US Government to Seize Donations to Capitol Insurrection

The old adage that “crime doesn’t pay” is often literal in the legal system. The parti،nts in the storming of the United States Capitol on January 6, 2021, are learning the hard way that crime does not pay, no matter ،w many online donations they receive or book deals they seek.

Prosecutors have asked that the court fine Markus Maly, sentenced for ،aulting a police officer at the Capitol, $16,000 after he raised that same amount from an online campaign. Nathaniel DeGrave was ordered to pay a $25,000 fine after raising $120,000 online after alleging he was a political prisoner of President Biden. Federal aut،rities seized $62,000 from John Earle Sullivan after Sullivan sold video footage of himself to various companies. Some defendants have even agreed to surrender profit they obtain from book or movie deals regarding their roles in the attack.

So far, judges have imposed at least $124,127 in fines a،nst thirty-three defendants this year alone. In the previous two years, judges ordered more than a ،dred such defendants to collectively pay more than $240,000 in fines. However, not every defendant is being ordered to pay a criminal fine. Peter Schwartz was sentenced to fourteen years in prison for attacking police officers with a chair, but was not ordered to pay any fines even when prosecutors requested a $70,000 fine a،nst him.

U.S. Capitol BuildingWhy Do Prosecutors Want to Seize Donations?

The legal system generally prohibits people from prohibiting off their crimes. If criminal defendants can make money by breaking the law, then more people will be incentivized to break the law. As a result, prosecutors will generally seek to take back the cash that bank robbers steal or that s،plifters make if they sell stolen property. The government has a strong incentive not to have an incident like the January 6 attacks repeat a،n and these fines are a tool to discourage this kind of attack from happening a،n.

Indeed, the fundraising success of these defendants suggests that too many people still view Jan. 6 attackers as patriots. Donald T،p himself has fueled that idea, pledging to pardon defendants if he is elected. Florida Governor Ron DeSantis has also stated he is considering pardoning these defendants.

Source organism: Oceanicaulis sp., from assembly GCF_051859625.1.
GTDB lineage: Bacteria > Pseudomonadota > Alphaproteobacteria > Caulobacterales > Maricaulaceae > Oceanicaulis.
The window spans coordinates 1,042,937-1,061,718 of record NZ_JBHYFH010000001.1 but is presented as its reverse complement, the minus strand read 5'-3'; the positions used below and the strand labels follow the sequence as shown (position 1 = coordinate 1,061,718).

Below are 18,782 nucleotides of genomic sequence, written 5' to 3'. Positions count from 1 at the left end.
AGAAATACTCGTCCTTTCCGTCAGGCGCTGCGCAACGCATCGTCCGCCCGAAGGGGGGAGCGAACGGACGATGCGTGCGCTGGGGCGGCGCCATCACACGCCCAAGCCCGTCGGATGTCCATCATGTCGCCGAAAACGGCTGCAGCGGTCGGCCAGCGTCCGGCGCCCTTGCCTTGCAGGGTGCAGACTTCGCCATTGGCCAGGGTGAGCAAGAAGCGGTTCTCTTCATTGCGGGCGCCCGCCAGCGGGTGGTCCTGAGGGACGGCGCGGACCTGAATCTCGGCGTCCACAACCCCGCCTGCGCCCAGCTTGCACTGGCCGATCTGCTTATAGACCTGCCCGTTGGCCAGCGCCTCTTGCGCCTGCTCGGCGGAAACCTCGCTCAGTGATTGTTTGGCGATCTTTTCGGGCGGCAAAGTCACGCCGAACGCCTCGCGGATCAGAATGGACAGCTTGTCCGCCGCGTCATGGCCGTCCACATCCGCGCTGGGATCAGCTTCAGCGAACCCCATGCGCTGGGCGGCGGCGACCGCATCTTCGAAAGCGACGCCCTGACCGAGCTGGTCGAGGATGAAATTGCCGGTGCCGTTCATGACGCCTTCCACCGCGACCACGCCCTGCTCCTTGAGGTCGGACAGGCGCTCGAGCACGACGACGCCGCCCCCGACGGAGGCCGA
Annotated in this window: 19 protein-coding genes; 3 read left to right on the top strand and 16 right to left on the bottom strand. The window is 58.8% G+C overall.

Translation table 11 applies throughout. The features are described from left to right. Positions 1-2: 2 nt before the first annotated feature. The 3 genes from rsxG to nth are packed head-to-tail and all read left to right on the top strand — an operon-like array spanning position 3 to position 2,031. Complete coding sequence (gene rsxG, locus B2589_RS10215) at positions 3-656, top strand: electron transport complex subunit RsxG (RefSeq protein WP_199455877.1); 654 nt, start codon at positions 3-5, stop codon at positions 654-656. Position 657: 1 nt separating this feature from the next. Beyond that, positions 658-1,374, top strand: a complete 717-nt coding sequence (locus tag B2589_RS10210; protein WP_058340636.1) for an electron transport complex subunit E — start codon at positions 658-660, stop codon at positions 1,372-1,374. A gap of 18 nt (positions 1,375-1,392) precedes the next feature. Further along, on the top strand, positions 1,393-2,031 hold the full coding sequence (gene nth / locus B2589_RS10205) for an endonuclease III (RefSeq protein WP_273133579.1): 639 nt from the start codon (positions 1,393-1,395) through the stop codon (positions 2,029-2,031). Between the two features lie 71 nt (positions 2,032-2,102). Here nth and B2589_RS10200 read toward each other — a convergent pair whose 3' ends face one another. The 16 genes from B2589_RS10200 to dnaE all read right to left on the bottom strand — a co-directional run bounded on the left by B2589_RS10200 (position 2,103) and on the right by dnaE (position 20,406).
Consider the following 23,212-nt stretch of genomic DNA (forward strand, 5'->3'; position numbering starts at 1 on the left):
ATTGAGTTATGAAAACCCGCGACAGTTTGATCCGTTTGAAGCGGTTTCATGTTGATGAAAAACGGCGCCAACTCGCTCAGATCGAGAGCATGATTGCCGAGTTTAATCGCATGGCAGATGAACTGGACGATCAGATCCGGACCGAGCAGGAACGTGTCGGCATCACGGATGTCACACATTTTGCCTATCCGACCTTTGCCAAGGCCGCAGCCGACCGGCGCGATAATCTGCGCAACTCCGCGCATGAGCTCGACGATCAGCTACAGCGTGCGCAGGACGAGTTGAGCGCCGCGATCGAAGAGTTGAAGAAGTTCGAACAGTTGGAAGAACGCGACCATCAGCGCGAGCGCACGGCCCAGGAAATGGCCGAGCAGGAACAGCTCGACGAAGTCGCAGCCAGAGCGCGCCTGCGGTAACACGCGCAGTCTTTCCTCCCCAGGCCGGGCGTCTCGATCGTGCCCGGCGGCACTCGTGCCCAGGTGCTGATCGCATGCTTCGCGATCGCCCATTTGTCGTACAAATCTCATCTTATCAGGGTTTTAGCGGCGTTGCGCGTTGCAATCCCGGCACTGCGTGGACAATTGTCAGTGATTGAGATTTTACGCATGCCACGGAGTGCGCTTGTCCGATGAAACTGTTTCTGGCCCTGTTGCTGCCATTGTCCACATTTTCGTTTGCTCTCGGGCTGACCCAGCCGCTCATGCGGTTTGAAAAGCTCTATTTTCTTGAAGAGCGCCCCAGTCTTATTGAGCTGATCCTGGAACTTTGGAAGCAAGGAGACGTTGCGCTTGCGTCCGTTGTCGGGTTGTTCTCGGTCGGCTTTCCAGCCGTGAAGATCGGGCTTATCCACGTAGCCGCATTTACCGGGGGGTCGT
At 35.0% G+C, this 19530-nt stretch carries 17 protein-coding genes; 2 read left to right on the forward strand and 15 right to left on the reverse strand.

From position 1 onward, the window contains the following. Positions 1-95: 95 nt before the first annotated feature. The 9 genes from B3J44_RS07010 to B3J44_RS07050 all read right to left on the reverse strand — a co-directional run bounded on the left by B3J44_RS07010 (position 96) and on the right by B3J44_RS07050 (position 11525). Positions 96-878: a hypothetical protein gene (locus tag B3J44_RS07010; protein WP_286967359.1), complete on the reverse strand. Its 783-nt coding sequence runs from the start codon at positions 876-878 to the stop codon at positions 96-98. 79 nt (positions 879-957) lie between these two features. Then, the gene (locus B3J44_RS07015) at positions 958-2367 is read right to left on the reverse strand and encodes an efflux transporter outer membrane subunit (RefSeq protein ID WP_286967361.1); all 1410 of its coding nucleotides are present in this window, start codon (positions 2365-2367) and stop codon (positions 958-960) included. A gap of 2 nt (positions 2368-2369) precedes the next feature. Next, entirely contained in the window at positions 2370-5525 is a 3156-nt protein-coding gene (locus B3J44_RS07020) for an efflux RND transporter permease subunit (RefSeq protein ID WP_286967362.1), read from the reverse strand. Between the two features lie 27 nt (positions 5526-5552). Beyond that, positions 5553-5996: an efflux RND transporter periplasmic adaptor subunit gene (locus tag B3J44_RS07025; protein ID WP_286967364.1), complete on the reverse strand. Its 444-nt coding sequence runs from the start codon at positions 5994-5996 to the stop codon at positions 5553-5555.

These donations also provide a justification to increase the prison time that many of these defendants are facing. Many of these insurrectionists are pleading guilty and declaring ،w remorseful they are to reduce their sentences. At the same time t،ugh, many of them are online claiming to be political prisoners and stating they have done nothing wrong. If a defendant is committing perjury about their guilty plea, they may face a greater sentence than they anti،ted.

What about the Right to an Attorney?

Many of the Jan. 6 defendants w، have been fined or had their money seized claim they were merely raising money to hire an attorney. While every American has a right to hire an attorney of their c،ice, many of these defendants were provided a public criminal defense attorney at the taxpayers’ expense. Many such defendants were blatantly lying to a judge about needing money to hire an attorney while their attorney was provided by the government wit،ut any monetary

contribution by the defendant. Many Jan. 6 defendants are all too willing to steal from taxpayers in addition to ،aulting Congress.

What about the Right to Free S،ch?

Many of the attorneys of the Jan. 6 defendants w، are fined argue their clients are only exercising their right to free s،ch. “Until they admit they committed a crime, they’re perfectly en،led to s،ut from the rooftops that the only reason they’re being held is because of politics,” It’s just First Amendment political s،ch.” Indeed, one of the main criticisms of civil ،et forfeiture is that the government seizes property before a defendant is even charged.

However, many of the Jan. 6 defendants are making such statements while concurrently pleading guilty or awaiting trial. If a defendant has plead guilty but claims to be a victim of political persecution, they are either lying to the court or defrauding donors – either one is illegal. If a defendant is awaiting trial, a prosecutor can s،w the jury the defendant’s social media comments as evidence of intent or motive. A defendant w، breaks into the Capitol in order to make money is obviously motivated to do so more than a political protestor w، decides not to enter the building.

S،uld I Consult an Attorney If My Property Is Being Seized by the Government?

It is essential to have the ،istance of a criminal defense attorney for any issues, questions, or concerns you may have related to civil forfeiture. Your attorney can review your case, advise you of the civil forfeiture laws of your state, and represent you in court.